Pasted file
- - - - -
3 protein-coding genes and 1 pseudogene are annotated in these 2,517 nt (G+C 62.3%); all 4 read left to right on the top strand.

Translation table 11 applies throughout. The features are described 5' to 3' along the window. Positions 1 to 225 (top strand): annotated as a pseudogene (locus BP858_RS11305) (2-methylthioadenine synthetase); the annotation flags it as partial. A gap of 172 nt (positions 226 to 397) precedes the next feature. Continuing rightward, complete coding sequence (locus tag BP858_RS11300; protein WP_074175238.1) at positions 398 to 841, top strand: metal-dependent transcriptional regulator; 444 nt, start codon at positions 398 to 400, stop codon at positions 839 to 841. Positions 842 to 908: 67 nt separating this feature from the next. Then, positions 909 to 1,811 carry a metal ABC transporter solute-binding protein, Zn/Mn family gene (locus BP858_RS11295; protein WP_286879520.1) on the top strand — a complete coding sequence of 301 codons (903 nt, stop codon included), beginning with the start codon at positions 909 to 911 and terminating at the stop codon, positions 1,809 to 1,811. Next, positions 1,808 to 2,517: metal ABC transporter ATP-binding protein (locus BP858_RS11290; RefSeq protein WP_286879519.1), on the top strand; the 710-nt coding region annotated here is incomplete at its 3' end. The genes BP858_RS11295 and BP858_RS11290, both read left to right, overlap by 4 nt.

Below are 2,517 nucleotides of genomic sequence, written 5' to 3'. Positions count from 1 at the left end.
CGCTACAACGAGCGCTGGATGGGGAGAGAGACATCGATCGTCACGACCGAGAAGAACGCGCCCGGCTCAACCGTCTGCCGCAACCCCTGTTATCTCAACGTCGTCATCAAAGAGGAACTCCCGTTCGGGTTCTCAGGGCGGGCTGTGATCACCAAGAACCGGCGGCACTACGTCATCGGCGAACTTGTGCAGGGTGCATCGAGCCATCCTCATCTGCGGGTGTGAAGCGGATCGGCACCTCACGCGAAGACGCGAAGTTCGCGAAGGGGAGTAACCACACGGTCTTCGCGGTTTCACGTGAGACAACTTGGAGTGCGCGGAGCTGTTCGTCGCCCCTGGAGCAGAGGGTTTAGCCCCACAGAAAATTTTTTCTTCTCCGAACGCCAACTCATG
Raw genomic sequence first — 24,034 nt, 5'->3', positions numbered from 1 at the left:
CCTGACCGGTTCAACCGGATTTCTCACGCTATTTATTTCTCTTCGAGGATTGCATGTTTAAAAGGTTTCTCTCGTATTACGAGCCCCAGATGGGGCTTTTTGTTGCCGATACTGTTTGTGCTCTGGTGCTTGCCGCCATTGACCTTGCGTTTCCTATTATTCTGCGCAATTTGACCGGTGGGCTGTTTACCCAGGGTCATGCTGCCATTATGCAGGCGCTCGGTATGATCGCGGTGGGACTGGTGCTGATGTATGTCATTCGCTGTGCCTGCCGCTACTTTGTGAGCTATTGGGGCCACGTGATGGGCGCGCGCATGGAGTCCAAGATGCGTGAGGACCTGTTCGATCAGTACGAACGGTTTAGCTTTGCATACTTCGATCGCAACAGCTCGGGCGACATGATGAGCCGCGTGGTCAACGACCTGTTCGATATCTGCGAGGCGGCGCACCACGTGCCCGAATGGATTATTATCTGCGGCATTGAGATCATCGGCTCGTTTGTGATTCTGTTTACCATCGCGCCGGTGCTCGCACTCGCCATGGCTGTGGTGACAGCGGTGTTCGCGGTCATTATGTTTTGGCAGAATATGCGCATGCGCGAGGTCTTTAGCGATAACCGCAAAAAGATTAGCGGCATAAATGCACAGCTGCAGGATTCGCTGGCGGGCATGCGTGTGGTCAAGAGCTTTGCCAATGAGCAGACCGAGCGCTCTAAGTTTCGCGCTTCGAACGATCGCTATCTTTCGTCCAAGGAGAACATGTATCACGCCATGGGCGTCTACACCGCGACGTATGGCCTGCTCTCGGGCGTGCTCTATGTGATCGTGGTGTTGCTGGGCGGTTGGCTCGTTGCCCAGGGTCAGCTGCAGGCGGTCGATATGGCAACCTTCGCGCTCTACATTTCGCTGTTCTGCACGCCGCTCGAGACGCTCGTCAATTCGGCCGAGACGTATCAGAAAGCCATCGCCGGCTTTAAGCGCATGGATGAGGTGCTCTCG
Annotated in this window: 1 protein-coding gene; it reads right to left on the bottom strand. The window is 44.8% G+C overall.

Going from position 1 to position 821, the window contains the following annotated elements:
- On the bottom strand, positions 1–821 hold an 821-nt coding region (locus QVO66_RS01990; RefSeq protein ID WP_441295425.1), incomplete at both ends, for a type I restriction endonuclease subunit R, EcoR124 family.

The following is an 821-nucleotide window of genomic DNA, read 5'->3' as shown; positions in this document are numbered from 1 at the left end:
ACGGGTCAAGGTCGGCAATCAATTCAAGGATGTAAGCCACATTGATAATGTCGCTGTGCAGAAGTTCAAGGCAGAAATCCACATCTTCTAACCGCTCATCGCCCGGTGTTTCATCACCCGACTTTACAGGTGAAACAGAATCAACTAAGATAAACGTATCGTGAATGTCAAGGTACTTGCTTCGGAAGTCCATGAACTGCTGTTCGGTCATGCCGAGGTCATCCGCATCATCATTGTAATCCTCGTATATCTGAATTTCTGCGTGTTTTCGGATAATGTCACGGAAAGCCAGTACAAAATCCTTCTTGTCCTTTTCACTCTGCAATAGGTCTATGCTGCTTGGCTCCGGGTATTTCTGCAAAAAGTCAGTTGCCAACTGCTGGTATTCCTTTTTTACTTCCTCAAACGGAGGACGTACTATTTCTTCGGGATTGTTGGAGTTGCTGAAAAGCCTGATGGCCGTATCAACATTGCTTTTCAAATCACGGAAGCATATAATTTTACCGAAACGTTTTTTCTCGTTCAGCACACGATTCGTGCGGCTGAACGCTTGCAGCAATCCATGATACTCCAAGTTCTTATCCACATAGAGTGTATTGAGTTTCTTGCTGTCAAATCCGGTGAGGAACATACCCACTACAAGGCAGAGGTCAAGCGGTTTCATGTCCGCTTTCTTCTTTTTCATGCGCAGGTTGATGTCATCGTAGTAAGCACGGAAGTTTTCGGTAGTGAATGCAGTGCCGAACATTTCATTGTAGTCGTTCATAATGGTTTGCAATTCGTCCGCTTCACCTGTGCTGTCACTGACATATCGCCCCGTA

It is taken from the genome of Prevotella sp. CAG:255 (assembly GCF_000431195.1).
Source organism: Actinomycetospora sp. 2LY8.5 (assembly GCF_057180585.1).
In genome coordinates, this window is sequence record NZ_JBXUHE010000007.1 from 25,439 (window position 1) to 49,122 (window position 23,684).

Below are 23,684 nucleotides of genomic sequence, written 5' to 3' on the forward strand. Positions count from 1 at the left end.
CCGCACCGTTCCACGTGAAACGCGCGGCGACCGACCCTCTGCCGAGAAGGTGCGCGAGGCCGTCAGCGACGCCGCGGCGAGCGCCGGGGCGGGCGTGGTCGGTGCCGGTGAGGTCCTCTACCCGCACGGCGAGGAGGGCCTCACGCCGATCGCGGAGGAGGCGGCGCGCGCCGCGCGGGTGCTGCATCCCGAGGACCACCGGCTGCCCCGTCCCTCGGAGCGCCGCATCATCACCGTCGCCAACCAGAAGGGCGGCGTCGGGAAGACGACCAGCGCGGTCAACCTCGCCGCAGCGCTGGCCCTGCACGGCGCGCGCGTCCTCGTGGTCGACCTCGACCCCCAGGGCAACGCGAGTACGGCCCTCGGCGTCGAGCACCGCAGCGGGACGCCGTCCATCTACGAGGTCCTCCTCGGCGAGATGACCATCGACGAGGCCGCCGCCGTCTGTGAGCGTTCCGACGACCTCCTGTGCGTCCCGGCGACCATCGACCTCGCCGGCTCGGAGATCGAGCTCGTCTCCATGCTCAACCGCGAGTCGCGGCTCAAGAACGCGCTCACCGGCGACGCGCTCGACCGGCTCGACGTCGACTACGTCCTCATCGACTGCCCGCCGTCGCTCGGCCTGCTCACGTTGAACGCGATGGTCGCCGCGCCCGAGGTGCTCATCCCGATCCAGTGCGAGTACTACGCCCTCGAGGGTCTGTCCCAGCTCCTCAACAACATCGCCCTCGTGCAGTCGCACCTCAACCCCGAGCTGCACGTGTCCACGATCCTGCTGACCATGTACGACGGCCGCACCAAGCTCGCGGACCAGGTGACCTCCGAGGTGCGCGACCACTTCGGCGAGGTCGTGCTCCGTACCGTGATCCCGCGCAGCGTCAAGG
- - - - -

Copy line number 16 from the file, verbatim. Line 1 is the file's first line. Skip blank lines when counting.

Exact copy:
CCGCACCGTTCCACGTGAAACGCGCGGCGACCGACCCTCTGCCGAGAAGGTGCGCGAGGCCGTCAGCGACGCCGCGGCGAGCGCCGGGGCGGGCGTGGTCGGTGCCGGTGAGGTCCTCTACCCGCACGGCGAGGAGGGCCTCACGCCGATCGCGGAGGAGGCGGCGCGCGCCGCGCGGGTGCTGCATCCCGAGGACCACCGGCTGCCCCGTCCCTCGGAGCGCCGCATCATCACCGTCGCCAACCAGAAGGGCGGCGTCGGGAAGACGACCAGCGCGGTCAACCTCGCCGCAGCGCTGGCCCTGCACGGCGCGCGCGTCCTCGTGGTCGACCTCGACCCCCAGGGCAACGCGAGTACGGCCCTCGGCGTCGAGCACCGCAGCGGGACGCCGTCCATCTACGAGGTCCTCCTCGGCGAGATGACCATCGACGAGGCCGCCGCCGTCTGTGAGCGTTCCGACGACCTCCTGTGCGTCCCGGCGACCATCGACCTCGCCGGCTCGGAGATCGAGCTCGTCTCCATGCTCAACCGCGAGTCGCGGCTCAAGAACGCGCTCACCGGCGACGCGCTCGACCGGCTCGACGTCGACTACGTCCTCATCGACTGCCCGCCGTCGCTCGGCCTGCTCACGTTGAACGCGATGGTCGCCGCGCCCGAGGTGCTCATCCCGATCCAGTGCGAGTACTACGCCCTCGAGGGTCTGTCCCAGCTCCTCAACAACATCGCCCTCGTGCAGTCGCACCTCAACCCCGAGCTGCACGTGTCCACGATCCTGCTGACCATGTACGACGGCCGCACCAAGCTCGCGGACCAGGTGACCTCCGAGGTGCGCGACCACTTCGGCGAGGTCGTGCTCCGTACCGTGATCCCGCGCAGCGTCAAGG